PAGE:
'Petya' ransomware: Everything you need to know

Bitcoin (Image credit: Shutterstock)

Little more than a month has passed since the notorious WannaCry ransomware attack hit headlines across the world. Now, sadly, we're in a period of another such attack, and this time it's dubbed "Petya" or "GoldenEye."

The basic problem is the same as the WannaCry outbreak: PCs are infected, locked up and files encrypted with a ransom demanded for access to the blocked files. It's not exactly the same as WannaCry, nor is it currently as widespread, but it's still important to know what you're dealing with.

7 tips to keep your Windows PC protected against malware

What you need to know about the Petya Ransomware


What is Petya?

Petya is a piece of ransomware that infects computers with the intent of monetary extortion in return for access to the contents of the PCs. It encrypts files, claiming only to let you back in upon receipt of a ransom.

Which platforms does it affect?

It's a Windows-only affair, and Microsoft already released a patch in March that should protect users, assuming it's installed.

Microsoft's March 2017 MS17-010 security update is where the necessary patches have been compiled.

How does Petya spread?

Petya tries to infect PCs using two methods, moving on to the second if the first fails. Once again, as with WannaCry, Petya utilizes the leaked EternalBlue exploit first developed by American security services.

If that fails because the system has been properly patched, for example, it moves on to the second method, which is to use two Windows administrative tools. Unlike WannaCry, Petya looks to spread within local networks without seeding itself externally, perhaps limiting its early global impact somewhat.

As reported by The Guardian, there is a secondary "vaccine" that may prevent infection on a specific PC, but it leaves Petya free to try and spread to others:

For this particular malware outbreak, another line of defence has been discovered: 'Petya' checks for a read-only file, C:\Windows\perfc.dat, and if it finds it, it won't run the encryption side of the software. But this "vaccine" doesn't actually prevent infection, and the malware will still use its foothold on your PC to try to spread to others on the same network.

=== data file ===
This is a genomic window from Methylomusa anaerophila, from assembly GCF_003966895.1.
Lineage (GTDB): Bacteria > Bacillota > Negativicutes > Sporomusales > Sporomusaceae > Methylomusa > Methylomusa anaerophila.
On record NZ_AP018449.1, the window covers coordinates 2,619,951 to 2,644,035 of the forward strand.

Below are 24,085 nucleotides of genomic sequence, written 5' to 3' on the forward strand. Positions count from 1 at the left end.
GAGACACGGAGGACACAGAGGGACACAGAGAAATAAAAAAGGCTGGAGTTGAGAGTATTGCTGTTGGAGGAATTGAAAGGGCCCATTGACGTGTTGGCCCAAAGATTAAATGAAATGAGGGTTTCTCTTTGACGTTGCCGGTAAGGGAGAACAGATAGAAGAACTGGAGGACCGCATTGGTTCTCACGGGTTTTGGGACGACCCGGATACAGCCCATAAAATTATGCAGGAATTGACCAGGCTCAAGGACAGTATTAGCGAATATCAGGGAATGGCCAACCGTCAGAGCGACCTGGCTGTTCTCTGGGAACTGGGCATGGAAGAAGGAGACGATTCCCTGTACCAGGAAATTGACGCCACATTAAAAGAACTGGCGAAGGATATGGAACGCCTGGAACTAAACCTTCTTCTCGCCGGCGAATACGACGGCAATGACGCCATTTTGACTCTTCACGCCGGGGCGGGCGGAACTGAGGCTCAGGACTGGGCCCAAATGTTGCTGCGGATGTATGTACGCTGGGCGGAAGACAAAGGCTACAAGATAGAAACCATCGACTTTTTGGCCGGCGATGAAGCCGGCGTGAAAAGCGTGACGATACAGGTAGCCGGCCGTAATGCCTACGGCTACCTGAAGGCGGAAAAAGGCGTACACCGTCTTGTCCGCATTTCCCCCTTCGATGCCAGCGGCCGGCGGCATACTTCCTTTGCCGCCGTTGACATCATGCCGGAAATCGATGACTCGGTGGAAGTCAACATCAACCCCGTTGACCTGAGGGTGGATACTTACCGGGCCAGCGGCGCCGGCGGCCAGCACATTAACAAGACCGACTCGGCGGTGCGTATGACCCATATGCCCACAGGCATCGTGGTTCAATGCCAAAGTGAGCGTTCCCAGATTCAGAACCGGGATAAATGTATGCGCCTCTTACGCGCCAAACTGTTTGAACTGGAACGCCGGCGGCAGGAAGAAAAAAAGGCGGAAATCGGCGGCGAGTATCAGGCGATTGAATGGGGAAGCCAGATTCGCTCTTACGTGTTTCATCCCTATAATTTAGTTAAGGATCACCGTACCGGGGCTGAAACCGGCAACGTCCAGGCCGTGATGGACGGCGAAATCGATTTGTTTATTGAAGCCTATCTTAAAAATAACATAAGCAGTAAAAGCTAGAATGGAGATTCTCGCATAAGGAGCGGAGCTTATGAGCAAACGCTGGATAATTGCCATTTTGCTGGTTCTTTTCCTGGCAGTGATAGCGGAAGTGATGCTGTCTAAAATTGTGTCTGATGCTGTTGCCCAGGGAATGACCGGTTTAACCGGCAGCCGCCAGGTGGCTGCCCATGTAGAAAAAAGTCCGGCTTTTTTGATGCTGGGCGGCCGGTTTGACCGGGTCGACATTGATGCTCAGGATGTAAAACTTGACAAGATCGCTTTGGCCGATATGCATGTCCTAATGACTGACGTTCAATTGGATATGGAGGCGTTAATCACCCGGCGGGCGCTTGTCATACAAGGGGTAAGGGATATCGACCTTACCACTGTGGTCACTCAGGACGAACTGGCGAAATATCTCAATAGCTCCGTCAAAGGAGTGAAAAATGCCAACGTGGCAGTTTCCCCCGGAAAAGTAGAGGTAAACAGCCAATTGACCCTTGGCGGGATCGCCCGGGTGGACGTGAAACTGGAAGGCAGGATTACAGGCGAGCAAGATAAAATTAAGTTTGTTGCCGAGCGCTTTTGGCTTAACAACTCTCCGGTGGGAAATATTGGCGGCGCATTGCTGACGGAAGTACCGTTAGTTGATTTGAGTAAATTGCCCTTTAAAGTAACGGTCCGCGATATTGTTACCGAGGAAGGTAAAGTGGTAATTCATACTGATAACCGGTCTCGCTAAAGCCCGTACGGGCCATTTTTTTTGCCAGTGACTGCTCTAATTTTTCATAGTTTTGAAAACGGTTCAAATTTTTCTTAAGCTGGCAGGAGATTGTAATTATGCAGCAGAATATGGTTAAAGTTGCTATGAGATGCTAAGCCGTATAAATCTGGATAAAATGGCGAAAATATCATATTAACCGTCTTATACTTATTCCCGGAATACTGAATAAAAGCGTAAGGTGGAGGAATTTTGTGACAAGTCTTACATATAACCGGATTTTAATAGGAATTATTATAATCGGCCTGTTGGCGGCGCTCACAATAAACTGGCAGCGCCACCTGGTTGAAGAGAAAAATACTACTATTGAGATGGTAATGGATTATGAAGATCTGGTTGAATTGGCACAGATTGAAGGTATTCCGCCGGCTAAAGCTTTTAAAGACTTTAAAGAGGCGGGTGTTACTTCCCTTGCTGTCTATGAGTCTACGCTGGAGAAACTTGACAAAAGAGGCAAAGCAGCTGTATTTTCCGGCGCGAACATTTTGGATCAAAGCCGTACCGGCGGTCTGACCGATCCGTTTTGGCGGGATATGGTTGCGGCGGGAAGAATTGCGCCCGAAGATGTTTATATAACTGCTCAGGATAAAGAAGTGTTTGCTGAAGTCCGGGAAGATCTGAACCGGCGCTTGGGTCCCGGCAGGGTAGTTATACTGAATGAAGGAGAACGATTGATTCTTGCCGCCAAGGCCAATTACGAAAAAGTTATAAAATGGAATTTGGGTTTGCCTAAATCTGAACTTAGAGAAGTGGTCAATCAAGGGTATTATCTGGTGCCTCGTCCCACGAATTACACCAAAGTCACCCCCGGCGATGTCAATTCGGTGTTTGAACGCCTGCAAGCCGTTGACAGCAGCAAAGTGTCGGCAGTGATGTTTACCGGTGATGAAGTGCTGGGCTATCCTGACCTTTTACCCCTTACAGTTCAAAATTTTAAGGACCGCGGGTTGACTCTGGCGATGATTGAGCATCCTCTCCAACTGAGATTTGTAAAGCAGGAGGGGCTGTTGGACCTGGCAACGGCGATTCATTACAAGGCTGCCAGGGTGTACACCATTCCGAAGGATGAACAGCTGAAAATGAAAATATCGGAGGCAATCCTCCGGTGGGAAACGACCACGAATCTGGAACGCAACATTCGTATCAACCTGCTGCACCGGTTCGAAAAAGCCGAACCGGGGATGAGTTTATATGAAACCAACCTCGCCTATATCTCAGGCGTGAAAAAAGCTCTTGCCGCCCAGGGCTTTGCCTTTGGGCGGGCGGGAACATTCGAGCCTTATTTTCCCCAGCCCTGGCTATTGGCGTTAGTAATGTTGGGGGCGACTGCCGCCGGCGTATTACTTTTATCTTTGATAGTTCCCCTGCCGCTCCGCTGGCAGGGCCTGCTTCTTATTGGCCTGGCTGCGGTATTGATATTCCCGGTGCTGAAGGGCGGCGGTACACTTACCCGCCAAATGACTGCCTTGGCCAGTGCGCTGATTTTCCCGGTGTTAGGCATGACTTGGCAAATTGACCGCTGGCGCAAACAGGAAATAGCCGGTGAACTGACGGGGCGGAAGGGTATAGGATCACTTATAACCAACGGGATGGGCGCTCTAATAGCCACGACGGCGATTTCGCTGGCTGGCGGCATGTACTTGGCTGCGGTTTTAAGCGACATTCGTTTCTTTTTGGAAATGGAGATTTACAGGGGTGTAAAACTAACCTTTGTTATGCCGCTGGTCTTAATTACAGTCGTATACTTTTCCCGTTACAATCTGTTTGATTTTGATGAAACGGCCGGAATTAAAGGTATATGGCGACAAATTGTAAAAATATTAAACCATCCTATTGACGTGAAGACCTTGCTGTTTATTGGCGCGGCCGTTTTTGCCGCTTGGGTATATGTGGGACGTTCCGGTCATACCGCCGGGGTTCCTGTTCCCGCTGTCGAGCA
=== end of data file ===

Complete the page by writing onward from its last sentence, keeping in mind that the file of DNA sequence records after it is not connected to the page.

What regions are affected by Petya?

The outbreak is reported to have surfaced in Eastern Europe, with the Ukraine in particular being hit hard. Organizations in France, the UK, Russia, Denmark and the U.S. are also confirmed as being affected.

How much is Petya's ransom?

Right now, $300 in Bitcoin.

If I get hit, should I pay the ransom?

No way! Remember that these are criminals, and chances are you'll be both out of pocket and without your files if you pay. These people don't want to be found, so they're unlikely to do anything that would give authorities any kind of edge in tracking them down.

In this case, there's also the issue of how the ransom is being collected. Instead of a unique wallet per user as with WannaCry, Petya is stuffing it all into one. And that has presented its own problems. Users have to send an email to get their decryption codes, and as reported by The Verge, that email address has been shut down:

But in the wake of today's globe-spanning infections, Posteo announced today that all account access to the "wowsmith" address have been blocked, making it impossible for the group to read or respond to any messages sent to the address.

Chances are you won't get the key you need even if the miscreants behind the attack ever planned on sending it out.

Am I at risk of Petya infection?

Sadly, we're always at some kind of risk on the internet. As detailed above, Microsoft already released a patch to mitigate at least the EternalBlue exploit, so the first port of call is to make sure that patch is installed.

If you don't have your updates turned on, that's a good place to start. Some people may not like "forced updates" but in most cases you shouldn't ignore them.

How do you get the files back?

Right now there's not a lot suggesting compromised files will ever be accessible again. If you don't have a backup, you might have lost your stuff. It's good practice to always back up your important files.

Is there anything I can do if I am affected?

It appears that there is. This tweet by Hacker Fantastic details what is actually the encryption process and how you can throw a spanner in the works.

You still can't use your PC but the data you have stored on it will apparently be OK.

Your thoughts

That's a quick overview of where things stand right now, but it's an ever-changing situation. We'll do our best to keep on top of the latest details. And if you have anything helpful to share, be sure to leave it in the comments below.

Richard Devine
Managing Editor - Tech, Reviews

Richard Devine is a Managing Editor at Windows Central with over a decade of experience. A former Project Manager and long-term tech addict, he joined Mobile Nations in 2011 and has been found on Android Central and iMore as well as Windows Central. Currently, you'll find him steering the site's coverage of all manner of PC hardware and reviews. Find him on Mastodon at mstdn.social/@richdevine